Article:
Brendan Eich wants to make your eyeballs worth something again.

Worth something to you, that is. Publishers have long profited by serving advertisements to their readers; the more clicks and views they collect, the more money they make.

But readers themselves go uncompensated. Worse yet, they are tracked and surveilled; their personal data is harvested and resold; they can wind up the victims of malware embedded in harmless-looking ads. Their attention as they trawl the web is a valuable commodity—but not one they can cash in on.

Publishers themselves often get a raw deal. They can be defrauded by third-party ad exchanges, fooled by malicious bots into paying out for inflated viewer numbers. There is abuse at both ends of the system.

"This digital ad system is completely unregulated and there is no secure way, no cryptographic protocol, to know that an ad is embedded in a real publisher page or that a real user saw it," said Eich, the founder and CEO of Brave Software.

These are the problems that plague digital advertising, as Eich sees it, and he wants to solve them as so many technologists today want to solve so many problems: by issuing a digital token on a blockchain.

Brendan Eich, founder and CEO of Brave Software
Coin of the realm
Readers' attention is a valuable commodity, but not one they can cash in on. "You need a unit of account that prices the user back in," says Brendan Eich, founder of Brave.

Announced Thursday, the new token—dubbed the Basic Attention Token, or BAT—will be integrated with the Brave web browser, allowing users to earn digital currency by opting to view ads. Like most such tokens, BATs will live on Ethereum, a popular open-source blockchain, and be distributed through a monthlong crowd sale, set to begin next month.

Eich, a co-founder and former CEO of Mozilla and the creator of the JavaScript programming language, plans to fund his new platform's development with the proceeds from about 70% of the BATs issued in the crowd sale. Another 15% of the BATs will be assigned to Brave and locked up for six months, after which they could serve as additional funding. The final 15% will be distributed to existing Brave users.

Such crowd sales, known as initial coin offerings, or ICOs, are an increasingly popular fundraising method for startups and open-source software projects. Only last week came the news that the venture capital firm Blockchain Capital is planning to issue its own digital token in April to raise $10 million for a new fund.

In 2016, a total of $236 million was raised in dozens of ICOs. Brock Pierce, a managing partner at Blockchain Capital, said this year could see hundreds more. There has been some speculation in legal circles that certain of these offerings may constitute the sale of unregistered securities, but the federal government has so far declined to interfere.

As web users have become more aware of the negative aspects of digital ads, they have installed ad-blocking software in droves. Ad blockers such as uBlock Origin and Disconnect are now present on more than 600 million computers and mobile devices, according to a blog post Brave published on Thursday.

Brave took this to the next level. When it launched in public beta, in the summer of 2016, as a fast, ad-free alternative to Google Chrome and other popular browsers, it had ad-blocking software baked right in. This integration yields page load times three to eight times faster, on iOS devices, than what Chrome provides, according to Eich.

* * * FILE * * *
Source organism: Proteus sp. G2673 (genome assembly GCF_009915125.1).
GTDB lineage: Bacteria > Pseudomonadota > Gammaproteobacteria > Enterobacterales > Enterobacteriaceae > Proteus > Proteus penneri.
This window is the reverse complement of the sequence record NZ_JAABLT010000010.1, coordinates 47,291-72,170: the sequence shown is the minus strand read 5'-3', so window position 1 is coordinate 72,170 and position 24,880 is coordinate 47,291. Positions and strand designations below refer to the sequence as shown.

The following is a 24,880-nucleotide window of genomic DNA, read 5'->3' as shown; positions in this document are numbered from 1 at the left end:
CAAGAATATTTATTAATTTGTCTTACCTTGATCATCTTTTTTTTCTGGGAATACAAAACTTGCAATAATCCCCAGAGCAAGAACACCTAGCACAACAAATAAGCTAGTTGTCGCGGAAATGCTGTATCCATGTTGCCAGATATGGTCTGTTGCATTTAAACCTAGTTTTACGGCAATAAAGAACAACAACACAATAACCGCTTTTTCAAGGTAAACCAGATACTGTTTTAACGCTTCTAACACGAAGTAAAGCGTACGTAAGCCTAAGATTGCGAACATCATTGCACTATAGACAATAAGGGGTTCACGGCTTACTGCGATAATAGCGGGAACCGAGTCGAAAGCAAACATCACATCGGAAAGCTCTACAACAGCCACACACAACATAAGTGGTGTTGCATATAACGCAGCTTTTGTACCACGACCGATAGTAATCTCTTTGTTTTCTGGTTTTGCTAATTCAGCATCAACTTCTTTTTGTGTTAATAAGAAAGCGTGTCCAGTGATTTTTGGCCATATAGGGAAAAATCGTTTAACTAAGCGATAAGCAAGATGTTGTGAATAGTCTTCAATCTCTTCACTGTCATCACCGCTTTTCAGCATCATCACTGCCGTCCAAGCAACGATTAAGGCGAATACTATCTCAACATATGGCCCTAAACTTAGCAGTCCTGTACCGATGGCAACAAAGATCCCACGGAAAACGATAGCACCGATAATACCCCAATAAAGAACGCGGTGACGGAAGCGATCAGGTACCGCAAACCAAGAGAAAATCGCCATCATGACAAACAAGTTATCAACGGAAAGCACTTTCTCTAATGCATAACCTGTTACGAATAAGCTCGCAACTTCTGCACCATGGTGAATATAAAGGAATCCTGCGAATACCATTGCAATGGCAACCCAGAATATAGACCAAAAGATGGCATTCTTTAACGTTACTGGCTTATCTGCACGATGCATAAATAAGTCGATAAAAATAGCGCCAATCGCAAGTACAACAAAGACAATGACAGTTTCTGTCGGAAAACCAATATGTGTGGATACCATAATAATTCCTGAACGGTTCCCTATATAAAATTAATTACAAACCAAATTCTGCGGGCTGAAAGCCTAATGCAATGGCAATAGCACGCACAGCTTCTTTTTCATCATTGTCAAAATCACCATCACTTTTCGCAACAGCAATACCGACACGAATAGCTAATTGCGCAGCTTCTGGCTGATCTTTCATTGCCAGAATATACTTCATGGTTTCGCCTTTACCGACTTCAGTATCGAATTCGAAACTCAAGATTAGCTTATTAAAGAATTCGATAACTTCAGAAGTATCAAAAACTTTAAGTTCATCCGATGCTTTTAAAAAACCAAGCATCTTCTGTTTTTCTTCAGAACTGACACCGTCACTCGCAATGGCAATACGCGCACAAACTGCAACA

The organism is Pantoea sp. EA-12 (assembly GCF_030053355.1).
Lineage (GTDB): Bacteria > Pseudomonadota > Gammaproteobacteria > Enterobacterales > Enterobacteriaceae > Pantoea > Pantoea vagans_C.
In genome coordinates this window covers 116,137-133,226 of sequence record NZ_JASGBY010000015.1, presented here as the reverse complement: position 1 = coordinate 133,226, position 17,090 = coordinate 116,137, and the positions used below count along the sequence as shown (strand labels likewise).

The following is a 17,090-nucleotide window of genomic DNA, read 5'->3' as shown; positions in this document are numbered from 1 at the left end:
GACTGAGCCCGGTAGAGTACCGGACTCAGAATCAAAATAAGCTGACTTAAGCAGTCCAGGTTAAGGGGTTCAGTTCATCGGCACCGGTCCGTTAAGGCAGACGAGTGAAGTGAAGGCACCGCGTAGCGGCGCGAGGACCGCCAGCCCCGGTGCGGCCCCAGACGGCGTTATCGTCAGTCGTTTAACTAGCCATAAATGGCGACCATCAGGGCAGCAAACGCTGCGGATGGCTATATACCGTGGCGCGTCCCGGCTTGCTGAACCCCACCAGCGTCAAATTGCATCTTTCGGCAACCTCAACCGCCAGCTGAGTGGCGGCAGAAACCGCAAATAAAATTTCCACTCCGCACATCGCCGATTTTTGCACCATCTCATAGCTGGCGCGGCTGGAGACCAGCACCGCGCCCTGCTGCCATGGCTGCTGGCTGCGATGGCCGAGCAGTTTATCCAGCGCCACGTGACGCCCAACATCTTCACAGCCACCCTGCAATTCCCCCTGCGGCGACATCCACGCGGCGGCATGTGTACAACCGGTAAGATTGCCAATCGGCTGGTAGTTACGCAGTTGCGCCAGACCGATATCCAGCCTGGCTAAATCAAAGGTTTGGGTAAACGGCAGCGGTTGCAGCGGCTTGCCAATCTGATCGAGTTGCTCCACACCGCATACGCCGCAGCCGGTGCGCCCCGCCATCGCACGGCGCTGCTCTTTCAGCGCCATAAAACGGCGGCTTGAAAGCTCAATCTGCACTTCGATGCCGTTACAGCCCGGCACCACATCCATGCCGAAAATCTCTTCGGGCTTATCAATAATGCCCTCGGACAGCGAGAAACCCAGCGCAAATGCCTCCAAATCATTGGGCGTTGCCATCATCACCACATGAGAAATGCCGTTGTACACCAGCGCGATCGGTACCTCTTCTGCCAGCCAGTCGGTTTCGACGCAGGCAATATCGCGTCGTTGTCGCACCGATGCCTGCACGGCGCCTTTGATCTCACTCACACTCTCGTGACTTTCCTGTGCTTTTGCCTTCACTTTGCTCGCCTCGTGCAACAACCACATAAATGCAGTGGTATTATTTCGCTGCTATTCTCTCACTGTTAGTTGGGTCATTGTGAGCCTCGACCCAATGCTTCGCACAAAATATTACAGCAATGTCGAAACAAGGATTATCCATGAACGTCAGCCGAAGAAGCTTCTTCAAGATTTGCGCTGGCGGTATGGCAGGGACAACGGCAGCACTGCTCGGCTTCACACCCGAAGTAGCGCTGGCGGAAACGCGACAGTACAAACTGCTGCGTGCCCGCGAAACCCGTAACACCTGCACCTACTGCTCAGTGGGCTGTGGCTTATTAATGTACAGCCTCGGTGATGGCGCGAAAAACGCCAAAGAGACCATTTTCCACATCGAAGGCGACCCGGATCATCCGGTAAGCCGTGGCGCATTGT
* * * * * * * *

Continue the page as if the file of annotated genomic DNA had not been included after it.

But now Eich wants to build a better mouse trap.

In the new blockchain-based advertising platform he envisions, users who agree to receive ads will have their attention monitored and will be rewarded with BATs. Machine-learning algorithms will digest their habits in order to serve them with fewer, but more relevant, ads.

Where this monitoring differs from the sort of surveillance Eich deplores is that users' data will be encrypted and stored privately in their own browsers, not shared with Brave or with third parties. The blockchain will store not their individual browsing habits but rather aggregate numbers and interesting trends, yielding a more transparent ad market.

Publishers, in turn, will earn BATs when users view the ads they serve, though they will be paid in ordinary dollars. Brave plans to partner with Coinbase or a similar company to handle the conversion of cryptocurrency into fiat.

In an interview, Eich took care to describe the token as a necessary but not sufficient condition for the reformation of digital advertising.

"We're solving several problems and the token is only part of the solution," he said, "but the token is crucial because it remonetizes the user back into the system. You need a unit of account that prices the user back in."

Brave has not yet set a funding goal for the BATs crowd sale. Eich says the company is waiting for the price of ether—the cryptocurrency that investors will exchange for BATs when they participate in the ICO—to stabilize.

This isn't the first time that Brave has tried to help publishers. From the beginning, the browser has encouraged users to support content creators they like by sending micropayments from a Brave digital wallet. Once the wallet is set up, a user can fund it with an existing bitcoin wallet and send payments anonymously. About 48,000 wallets have been created by Brave users so far, and more than 200 publishers have signed up, Eich says.

Eich admits that Brave may face an "uphill battle" convincing publishers, who were not fans of his decision to incorporate ad blockers into his browser, to switch from the devil they know to an entirely new advertising platform. But sticking with the status quo isn't a viable option for them, he said, even if some remain in denial.

"The smart set knows that ad blocking is here to say, and you shouldn't mistreat the cohort that uses it," he said. "It's a growing cohort, but a lot of publishers are still raging against the night."